Hours of creative activity achieved today: 0
Hair Day: too long to quiff up properly. Emergency haircut required!
Phew, it's been a long time since I wrote in here. I've been signing off old projects and looking forward to embarking on new ones.
I wrote a 13-minute piece for (mostly) early music consort Alamire over the summer, which premieres in my endz in Bucks next week. Report to follow! I finally finished my set of 'open source' pieces for recorder quintet Consortium 5, which has being gently rolling along in stages this year, with various incarnations as a webgame (soon to be launched), 'control the players'-style live versions, and improvising graphic scores, including for school recorder groups to have a go. The live versions are being premiered as part of my curated concert series at Handel House, which also includes one of my folk heroes, Alasdair Roberts, with whom I hope to sing a teeny bit, woo hoo! I saw Alasdair play a lovely set at the Nest Collective's monthly folk session upstairs in the bunting-festooned, steamily packed Old Queen's Head; they were supported by rebranded, but still reliably joyous, Firefly Burning. It was great to hear some new tunes from them, which combined complex rhythmic workouts alongside gorgeous Fleet Foxy harmonies sung with a near religious fervour. Bliss!
Soon I'll be passing over the relay baton at Handel House, with perfect timing and little fumbling, to the next composer-in-residence, Cevanne Horrocks-Hopayian, I've a few loose ends to tie up, chiefly a set of miniature folk/improv songs based on London's lost rivers, which I'll hopefully be doing with Leeds' fab classical/folk/improv trio, 7 Hertz. Elsewhere, the Big Project for me over the next nine months is a super-exciting community chamber opera for Wigmore Hall, a 45-minute piece that I'm writing the text and music for, with a bumper cast of 90 kids, a 40-strong community choir, an elderly group, a professional sextet and a tenor. Cripes! I'll be channeling Britten (whose centenary it is next year) by incorporating some folk theme/music element, as is my wont.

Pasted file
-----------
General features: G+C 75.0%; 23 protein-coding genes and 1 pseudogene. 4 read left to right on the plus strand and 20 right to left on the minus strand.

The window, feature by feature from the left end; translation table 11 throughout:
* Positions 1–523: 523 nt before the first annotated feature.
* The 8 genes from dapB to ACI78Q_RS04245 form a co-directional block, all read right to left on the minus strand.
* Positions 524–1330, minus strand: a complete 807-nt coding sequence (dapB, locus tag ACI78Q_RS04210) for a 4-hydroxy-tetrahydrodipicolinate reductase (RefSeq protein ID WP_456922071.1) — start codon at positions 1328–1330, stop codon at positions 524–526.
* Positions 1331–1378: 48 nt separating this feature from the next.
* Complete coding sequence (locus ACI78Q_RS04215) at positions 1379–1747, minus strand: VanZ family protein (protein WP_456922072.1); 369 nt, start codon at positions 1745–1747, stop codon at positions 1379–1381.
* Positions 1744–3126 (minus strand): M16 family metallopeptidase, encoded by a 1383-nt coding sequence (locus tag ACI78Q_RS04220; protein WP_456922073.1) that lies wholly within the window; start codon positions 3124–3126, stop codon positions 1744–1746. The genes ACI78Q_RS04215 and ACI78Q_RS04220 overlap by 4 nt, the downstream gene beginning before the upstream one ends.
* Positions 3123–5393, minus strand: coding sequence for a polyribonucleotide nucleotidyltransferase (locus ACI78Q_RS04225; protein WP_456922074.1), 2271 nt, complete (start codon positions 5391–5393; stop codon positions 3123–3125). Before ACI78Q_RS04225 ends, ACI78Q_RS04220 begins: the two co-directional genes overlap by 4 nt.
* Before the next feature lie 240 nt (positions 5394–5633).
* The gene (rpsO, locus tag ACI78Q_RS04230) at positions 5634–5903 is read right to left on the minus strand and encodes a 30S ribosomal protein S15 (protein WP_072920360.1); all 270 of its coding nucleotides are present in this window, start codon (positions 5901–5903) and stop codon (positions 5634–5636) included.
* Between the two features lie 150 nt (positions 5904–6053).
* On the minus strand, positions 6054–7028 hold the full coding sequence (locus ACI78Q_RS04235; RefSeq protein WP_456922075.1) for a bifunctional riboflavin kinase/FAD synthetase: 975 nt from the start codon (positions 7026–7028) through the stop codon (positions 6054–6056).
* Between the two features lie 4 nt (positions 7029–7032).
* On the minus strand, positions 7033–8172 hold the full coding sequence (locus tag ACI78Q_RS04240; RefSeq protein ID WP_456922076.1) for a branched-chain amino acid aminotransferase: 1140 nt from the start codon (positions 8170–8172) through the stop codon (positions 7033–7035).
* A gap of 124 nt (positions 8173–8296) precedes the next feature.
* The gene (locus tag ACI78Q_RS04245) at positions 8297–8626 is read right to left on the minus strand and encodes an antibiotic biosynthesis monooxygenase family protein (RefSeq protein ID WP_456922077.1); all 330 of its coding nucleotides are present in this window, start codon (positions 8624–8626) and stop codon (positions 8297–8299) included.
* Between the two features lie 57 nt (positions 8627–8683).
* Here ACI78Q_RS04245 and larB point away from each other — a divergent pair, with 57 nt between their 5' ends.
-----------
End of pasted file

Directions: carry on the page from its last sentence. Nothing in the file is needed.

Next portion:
It's always scary doing new things, the webgame being one of them, but therein lies the fun and the learning too: I recently read a lovely interview with rising star violinist Thomas Gould, leader of the Aurora Orchestra and the Britten Sinfonia amongst other things, in which he said it was important to always say yes to everything (within reason), and to never think yourself above certain projects. A good philosophy. Thomas was part of another musical whippersnapper, Trish Clowes' second album launch at Kings Place this weekend, in which she showcased her knack of combining a traditional jazz quintet with a string quartet, and jazz conventions with a classical sensibility. I stood in for Trish's usual singer with a couple of numbers, which was great for me - with nothing other than a sound check as a rehearsal, I was kept on my toes with some fiendish lines! But it was lovely to get lots of compliments about my voice, which is apparently like 'silk', and not, as it felt with a head-pummeling cold, like a rub on a jagged, stripped fence.
This week I joined juice in donning bespoke cloche hats, slinky dresses and pearl-laden wrists to sing in composer/electronicist Mira Calix's new live score to Alfred Hitchcock's little-known (and to be fair, he was not a fan of it either!) silent film, Champagne. This was part of the BFI Southbank's mammoth The Genius of Hitchcock series, and the film was a biggie too, rolling in at 1 hour 50 minutes. We had a large chunk of live vocals to sing, sometimes scored, and sometimes improvised; Mira decided to grab loads of texts from girls' power pop songs, meaning we played around with Kelis' 'Milkshake' to scenes of 1920s flappers... great fun. Juice are looking forward to cooking up some more love song arrangements over the winter and recording our second album with Nonclassical early next year. Bring it on!